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Children and families at St Michael’s C of E Academy, which is part of the Learning Academy Partnership, have been supporting children in Ukraine with creating boxes full of gifts for Ukrainian children to receive.
The war in Ukraine continues displacing families and causing significant destruction to the country. As a result of this there are many children who have either lost contact with their parents and guardians or suffered losses as a result of the war. Many of these children reside in children’s homes in Ukraine, some however, have been living in shelters and hiding in places underground to escape the terrible consequences.
Nikki Burton, St Michael’s administrator and a parent at the school volunteers at a local community hub and Facebook page, Torbay Ukraine Information Hub, supporting Ukrainian families arriving in Torbay, providing practical and emotional support and children and adult conversational English. Two other parents at the school, Leanne Bickerton and Mollie Grimshaw also volunteer and their children have also been involved in helping to develop this community. One of the projects they have taken on is a shoebox appeal with Humanitarian Aid Now, a volunteer group delivering aid to Ukraine.
Nikki explained: “St Michael’s were keen to be involved in this project as we felt not only would it benefit those children displaced in Ukraine, but really reflected the values we want to instil in our children here at St Michael’s. We asked the children to bring in items such as toys and toiletries to fill a shoebox sized box. The children decorated these and put inside pictures and notes so the receiving children would know who these had come from. We talked about how receiving such a shoebox would impact on the children and we were amazed by the level of compassion and understanding shown by our young children.”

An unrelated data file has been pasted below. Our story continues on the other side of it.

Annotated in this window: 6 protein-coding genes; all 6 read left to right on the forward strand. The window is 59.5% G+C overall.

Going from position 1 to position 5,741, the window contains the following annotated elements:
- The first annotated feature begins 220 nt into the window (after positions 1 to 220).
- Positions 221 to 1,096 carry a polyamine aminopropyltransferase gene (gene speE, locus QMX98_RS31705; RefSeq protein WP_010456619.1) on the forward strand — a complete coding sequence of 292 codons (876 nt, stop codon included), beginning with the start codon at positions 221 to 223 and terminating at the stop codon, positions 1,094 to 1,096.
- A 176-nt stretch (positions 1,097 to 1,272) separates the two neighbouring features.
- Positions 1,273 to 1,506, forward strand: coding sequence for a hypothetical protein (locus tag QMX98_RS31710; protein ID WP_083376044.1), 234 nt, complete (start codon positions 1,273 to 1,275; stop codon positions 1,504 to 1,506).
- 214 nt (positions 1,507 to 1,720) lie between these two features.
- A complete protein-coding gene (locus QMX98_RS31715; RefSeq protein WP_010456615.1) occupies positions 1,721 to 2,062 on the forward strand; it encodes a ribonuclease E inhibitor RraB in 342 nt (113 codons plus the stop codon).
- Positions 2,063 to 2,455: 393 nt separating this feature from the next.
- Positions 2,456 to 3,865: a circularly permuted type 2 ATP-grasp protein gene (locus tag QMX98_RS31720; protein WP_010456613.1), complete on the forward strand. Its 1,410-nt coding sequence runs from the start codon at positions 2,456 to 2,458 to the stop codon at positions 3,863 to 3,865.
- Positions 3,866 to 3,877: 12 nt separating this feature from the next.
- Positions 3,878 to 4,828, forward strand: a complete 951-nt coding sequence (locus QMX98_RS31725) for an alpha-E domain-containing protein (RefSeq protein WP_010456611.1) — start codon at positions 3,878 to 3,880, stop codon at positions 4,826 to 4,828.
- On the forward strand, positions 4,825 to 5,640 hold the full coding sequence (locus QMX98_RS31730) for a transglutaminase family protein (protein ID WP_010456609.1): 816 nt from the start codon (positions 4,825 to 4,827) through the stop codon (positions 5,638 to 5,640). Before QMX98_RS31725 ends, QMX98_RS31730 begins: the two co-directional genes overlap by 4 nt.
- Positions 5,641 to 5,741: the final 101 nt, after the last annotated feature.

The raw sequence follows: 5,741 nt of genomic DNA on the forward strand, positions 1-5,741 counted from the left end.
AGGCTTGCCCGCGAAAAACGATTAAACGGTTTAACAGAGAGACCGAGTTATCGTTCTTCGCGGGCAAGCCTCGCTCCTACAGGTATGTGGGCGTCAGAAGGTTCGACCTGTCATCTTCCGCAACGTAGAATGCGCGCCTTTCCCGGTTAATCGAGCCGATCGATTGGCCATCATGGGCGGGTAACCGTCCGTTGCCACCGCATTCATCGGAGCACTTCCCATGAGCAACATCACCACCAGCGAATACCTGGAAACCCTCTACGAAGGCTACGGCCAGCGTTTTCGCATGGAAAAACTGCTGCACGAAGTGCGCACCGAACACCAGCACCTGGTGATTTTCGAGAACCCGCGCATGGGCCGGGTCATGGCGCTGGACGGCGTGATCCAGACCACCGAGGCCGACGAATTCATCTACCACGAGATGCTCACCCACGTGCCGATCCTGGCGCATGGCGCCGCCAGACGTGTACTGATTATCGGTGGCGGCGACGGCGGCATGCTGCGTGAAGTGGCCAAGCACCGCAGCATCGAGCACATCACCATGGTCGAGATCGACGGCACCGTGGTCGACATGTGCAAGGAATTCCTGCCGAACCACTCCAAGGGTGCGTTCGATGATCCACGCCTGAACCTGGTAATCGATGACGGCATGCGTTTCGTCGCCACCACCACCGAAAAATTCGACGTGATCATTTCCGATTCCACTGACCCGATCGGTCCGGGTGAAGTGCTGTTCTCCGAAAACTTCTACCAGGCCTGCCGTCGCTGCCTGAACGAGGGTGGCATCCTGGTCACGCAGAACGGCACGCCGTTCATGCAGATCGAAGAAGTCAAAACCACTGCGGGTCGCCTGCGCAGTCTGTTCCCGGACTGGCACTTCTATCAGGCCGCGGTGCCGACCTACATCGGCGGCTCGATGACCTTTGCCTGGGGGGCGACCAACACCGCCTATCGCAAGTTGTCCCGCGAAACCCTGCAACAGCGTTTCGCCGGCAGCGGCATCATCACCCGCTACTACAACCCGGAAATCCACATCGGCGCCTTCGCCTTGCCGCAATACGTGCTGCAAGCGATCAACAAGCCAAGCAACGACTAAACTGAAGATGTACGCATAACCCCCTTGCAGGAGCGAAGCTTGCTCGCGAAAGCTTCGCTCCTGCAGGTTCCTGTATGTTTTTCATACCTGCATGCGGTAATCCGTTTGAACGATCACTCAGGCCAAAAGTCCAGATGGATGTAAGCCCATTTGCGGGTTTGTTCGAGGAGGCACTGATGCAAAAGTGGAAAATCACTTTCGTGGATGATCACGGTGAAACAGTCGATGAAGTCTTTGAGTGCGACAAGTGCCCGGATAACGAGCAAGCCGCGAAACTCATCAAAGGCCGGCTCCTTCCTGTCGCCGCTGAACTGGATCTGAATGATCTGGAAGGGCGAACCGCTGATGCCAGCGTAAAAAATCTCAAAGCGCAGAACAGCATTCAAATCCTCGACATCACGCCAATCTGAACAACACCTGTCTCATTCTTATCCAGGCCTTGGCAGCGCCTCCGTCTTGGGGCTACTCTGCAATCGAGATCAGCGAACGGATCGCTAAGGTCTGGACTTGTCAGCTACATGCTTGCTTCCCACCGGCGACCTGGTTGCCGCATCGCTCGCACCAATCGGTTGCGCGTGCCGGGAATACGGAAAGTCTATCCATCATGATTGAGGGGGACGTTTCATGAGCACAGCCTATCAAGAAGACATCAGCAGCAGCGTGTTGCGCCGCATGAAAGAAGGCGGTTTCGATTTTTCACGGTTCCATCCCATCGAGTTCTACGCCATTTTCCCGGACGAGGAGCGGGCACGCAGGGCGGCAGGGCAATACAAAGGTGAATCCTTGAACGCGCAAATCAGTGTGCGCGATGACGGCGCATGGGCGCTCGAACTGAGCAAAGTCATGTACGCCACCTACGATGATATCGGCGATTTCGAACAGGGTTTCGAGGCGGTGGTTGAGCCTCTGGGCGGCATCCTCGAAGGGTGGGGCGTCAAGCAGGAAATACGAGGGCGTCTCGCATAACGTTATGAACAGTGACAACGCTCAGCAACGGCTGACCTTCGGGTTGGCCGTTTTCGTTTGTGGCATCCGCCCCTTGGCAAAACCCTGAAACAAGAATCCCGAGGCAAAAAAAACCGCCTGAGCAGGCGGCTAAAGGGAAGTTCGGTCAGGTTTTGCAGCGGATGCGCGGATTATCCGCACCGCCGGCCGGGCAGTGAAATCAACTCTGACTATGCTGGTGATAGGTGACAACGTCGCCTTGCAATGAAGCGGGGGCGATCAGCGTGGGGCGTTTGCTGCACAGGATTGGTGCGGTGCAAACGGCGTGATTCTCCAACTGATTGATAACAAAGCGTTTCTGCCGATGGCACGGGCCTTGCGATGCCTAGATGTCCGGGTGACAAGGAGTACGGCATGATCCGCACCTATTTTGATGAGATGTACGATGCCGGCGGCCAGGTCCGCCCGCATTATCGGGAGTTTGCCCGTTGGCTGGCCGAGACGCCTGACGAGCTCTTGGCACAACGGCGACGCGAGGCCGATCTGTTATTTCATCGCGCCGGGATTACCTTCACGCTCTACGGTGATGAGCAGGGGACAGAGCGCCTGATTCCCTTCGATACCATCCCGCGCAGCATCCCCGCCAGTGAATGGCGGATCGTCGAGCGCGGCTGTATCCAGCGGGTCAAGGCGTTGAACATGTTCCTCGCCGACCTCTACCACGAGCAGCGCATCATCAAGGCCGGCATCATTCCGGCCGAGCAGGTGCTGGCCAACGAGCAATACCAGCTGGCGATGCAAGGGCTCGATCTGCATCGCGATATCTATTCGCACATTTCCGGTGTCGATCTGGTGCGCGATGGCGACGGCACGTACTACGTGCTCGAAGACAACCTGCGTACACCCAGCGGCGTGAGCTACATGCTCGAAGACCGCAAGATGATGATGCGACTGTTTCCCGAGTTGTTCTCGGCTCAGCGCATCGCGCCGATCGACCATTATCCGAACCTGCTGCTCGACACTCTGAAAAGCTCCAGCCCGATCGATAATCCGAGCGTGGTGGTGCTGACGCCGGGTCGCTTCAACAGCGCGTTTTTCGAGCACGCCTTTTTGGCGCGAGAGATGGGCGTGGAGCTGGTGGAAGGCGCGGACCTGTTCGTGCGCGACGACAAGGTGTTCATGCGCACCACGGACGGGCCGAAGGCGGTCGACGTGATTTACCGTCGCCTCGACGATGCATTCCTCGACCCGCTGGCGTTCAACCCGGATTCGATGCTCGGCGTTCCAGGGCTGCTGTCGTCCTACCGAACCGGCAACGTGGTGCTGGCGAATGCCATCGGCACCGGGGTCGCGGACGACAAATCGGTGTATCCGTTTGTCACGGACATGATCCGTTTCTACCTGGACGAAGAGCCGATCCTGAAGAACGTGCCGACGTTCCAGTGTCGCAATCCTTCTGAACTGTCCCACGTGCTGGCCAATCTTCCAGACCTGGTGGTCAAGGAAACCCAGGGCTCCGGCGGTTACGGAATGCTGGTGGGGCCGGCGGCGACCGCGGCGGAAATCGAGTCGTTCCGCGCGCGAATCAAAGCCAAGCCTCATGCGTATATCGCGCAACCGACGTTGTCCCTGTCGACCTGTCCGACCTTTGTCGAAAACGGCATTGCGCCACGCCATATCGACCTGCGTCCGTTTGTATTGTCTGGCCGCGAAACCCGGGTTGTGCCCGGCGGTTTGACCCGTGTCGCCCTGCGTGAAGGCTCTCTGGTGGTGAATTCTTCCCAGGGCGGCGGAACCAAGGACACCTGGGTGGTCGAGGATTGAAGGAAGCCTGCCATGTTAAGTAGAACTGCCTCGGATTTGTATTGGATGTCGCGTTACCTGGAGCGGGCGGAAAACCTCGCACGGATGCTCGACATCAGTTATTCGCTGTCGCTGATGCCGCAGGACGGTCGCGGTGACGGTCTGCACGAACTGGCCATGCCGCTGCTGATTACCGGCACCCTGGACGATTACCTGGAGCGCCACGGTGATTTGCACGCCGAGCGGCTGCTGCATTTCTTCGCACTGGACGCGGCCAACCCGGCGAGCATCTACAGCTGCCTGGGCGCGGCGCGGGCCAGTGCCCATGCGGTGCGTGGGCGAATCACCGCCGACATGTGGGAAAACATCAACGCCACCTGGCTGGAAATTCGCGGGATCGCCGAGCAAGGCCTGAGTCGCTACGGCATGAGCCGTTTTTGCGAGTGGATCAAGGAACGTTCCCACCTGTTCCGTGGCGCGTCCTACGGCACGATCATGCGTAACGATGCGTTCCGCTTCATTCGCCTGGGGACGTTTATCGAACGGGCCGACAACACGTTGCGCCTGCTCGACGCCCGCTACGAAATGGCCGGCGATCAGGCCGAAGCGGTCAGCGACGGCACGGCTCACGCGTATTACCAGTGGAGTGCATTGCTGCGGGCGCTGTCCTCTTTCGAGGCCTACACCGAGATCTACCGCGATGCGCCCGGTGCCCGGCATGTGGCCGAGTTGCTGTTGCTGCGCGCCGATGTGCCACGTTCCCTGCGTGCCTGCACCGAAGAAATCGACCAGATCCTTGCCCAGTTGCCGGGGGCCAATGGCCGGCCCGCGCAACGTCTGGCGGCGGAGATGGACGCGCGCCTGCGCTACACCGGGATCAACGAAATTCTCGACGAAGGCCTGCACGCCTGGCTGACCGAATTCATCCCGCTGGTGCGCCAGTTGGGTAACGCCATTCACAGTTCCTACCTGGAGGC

These shoeboxes will then be delivered to various children’s homes in Ukraine by Humanitarian Aid Now. This is an ongoing project and moving forward hope to deliver adult shoeboxes and more children’s boxes too. Mark Paine from Humanitarian Aid Now collected the boxes and will travel to Ukraine to deliver the boxes himself. He liked that the boxes were decorated by the children which made them personal for the children receiving them. Mark reiterated how well received the donations and gifts were for children in Ukraine suffering hardship in the midst of a confusing and lonely time.
Julie Edwards, Head of Academy at St Michael’s said:
“We were blown away by the generosity of our families in sending in donations. Our children, although only between the ages of 3 and 5 took great care in decorating the boxes. We have Ukrainian families attending our school and we were thrilled to be able to support in any way we can. The children showed our values of both love and community by thinking about how we could care and show love to our wider world community.”